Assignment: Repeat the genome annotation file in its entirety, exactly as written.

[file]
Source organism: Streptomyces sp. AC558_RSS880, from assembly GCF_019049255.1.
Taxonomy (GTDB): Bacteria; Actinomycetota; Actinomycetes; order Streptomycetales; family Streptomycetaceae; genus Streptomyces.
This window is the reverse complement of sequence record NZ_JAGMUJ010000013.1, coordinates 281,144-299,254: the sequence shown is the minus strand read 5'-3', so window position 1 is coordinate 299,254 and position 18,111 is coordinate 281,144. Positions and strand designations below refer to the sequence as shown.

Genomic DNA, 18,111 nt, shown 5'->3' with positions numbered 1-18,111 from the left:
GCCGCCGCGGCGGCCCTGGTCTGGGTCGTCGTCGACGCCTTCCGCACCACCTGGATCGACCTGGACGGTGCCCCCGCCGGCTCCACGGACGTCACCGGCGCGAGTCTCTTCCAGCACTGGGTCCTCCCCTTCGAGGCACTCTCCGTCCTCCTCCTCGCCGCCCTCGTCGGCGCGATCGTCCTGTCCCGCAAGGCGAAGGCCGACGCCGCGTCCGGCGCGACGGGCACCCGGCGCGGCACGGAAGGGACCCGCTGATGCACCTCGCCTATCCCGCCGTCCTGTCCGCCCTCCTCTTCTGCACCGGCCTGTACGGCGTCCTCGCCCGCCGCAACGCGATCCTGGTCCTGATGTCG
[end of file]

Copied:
Source organism: Streptomyces sp. AC558_RSS880, from assembly GCF_019049255.1.
Taxonomy (GTDB): Bacteria; Actinomycetota; Actinomycetes; order Streptomycetales; family Streptomycetaceae; genus Streptomyces.
This window is the reverse complement of sequence record NZ_JAGMUJ010000013.1, coordinates 281,144-299,254: the sequence shown is the minus strand read 5'-3', so window position 1 is coordinate 299,254 and position 18,111 is coordinate 281,144. Positions and strand designations below refer to the sequence as shown.

Genomic DNA, 18,111 nt, shown 5'->3' with positions numbered 1-18,111 from the left:
GCCGCCGCGGCGGCCCTGGTCTGGGTCGTCGTCGACGCCTTCCGCACCACCTGGATCGACCTGGACGGTGCCCCCGCCGGCTCCACGGACGTCACCGGCGCGAGTCTCTTCCAGCACTGGGTCCTCCCCTTCGAGGCACTCTCCGTCCTCCTCCTCGCCGCCCTCGTCGGCGCGATCGTCCTGTCCCGCAAGGCGAAGGCCGACGCCGCGTCCGGCGCGACGGGCACCCGGCGCGGCACGGAAGGGACCCGCTGATGCACCTCGCCTATCCCGCCGTCCTGTCCGCCCTCCTCTTCTGCACCGGCCTGTACGGCGTCCTCGCCCGCCGCAACGCGATCCTGGTCCTGATGTCG